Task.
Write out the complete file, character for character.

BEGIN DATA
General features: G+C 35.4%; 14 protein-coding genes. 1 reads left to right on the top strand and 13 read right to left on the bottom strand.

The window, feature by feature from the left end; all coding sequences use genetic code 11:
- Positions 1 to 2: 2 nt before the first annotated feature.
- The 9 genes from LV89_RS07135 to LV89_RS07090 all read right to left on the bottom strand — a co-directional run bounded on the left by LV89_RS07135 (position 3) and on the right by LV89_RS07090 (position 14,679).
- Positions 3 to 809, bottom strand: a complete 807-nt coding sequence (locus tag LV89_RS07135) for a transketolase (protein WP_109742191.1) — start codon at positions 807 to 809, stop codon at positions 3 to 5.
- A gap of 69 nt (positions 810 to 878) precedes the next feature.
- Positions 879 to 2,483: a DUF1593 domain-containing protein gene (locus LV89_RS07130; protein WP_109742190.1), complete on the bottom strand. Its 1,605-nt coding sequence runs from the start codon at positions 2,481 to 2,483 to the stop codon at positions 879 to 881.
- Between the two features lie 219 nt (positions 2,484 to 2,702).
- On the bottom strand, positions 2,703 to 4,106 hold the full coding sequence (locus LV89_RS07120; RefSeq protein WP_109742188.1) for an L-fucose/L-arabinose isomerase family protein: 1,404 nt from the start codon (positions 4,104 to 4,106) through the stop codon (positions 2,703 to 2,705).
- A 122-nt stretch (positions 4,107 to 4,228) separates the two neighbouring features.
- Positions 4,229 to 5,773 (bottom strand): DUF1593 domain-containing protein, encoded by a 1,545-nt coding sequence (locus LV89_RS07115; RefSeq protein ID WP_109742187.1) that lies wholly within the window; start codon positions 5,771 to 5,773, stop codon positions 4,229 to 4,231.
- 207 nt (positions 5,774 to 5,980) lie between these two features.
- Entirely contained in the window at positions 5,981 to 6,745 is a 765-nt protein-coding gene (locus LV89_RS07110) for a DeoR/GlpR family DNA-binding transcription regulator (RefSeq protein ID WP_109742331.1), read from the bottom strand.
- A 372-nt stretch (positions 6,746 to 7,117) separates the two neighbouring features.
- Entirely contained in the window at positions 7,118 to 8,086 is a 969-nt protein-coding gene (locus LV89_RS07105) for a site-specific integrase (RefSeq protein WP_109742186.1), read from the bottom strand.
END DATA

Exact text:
General features: G+C 35.4%; 14 protein-coding genes. 1 reads left to right on the top strand and 13 read right to left on the bottom strand.

The window, feature by feature from the left end; all coding sequences use genetic code 11:
- Positions 1 to 2: 2 nt before the first annotated feature.
- The 9 genes from LV89_RS07135 to LV89_RS07090 all read right to left on the bottom strand — a co-directional run bounded on the left by LV89_RS07135 (position 3) and on the right by LV89_RS07090 (position 14,679).
- Positions 3 to 809, bottom strand: a complete 807-nt coding sequence (locus tag LV89_RS07135) for a transketolase (protein WP_109742191.1) — start codon at positions 807 to 809, stop codon at positions 3 to 5.
- A gap of 69 nt (positions 810 to 878) precedes the next feature.
- Positions 879 to 2,483: a DUF1593 domain-containing protein gene (locus LV89_RS07130; protein WP_109742190.1), complete on the bottom strand. Its 1,605-nt coding sequence runs from the start codon at positions 2,481 to 2,483 to the stop codon at positions 879 to 881.
- Between the two features lie 219 nt (positions 2,484 to 2,702).
- On the bottom strand, positions 2,703 to 4,106 hold the full coding sequence (locus LV89_RS07120; RefSeq protein WP_109742188.1) for an L-fucose/L-arabinose isomerase family protein: 1,404 nt from the start codon (positions 4,104 to 4,106) through the stop codon (positions 2,703 to 2,705).
- A 122-nt stretch (positions 4,107 to 4,228) separates the two neighbouring features.
- Positions 4,229 to 5,773 (bottom strand): DUF1593 domain-containing protein, encoded by a 1,545-nt coding sequence (locus LV89_RS07115; RefSeq protein ID WP_109742187.1) that lies wholly within the window; start codon positions 5,771 to 5,773, stop codon positions 4,229 to 4,231.
- 207 nt (positions 5,774 to 5,980) lie between these two features.
- Entirely contained in the window at positions 5,981 to 6,745 is a 765-nt protein-coding gene (locus LV89_RS07110) for a DeoR/GlpR family DNA-binding transcription regulator (RefSeq protein ID WP_109742331.1), read from the bottom strand.
- A 372-nt stretch (positions 6,746 to 7,117) separates the two neighbouring features.
- Entirely contained in the window at positions 7,118 to 8,086 is a 969-nt protein-coding gene (locus LV89_RS07105) for a site-specific integrase (RefSeq protein WP_109742186.1), read from the bottom strand.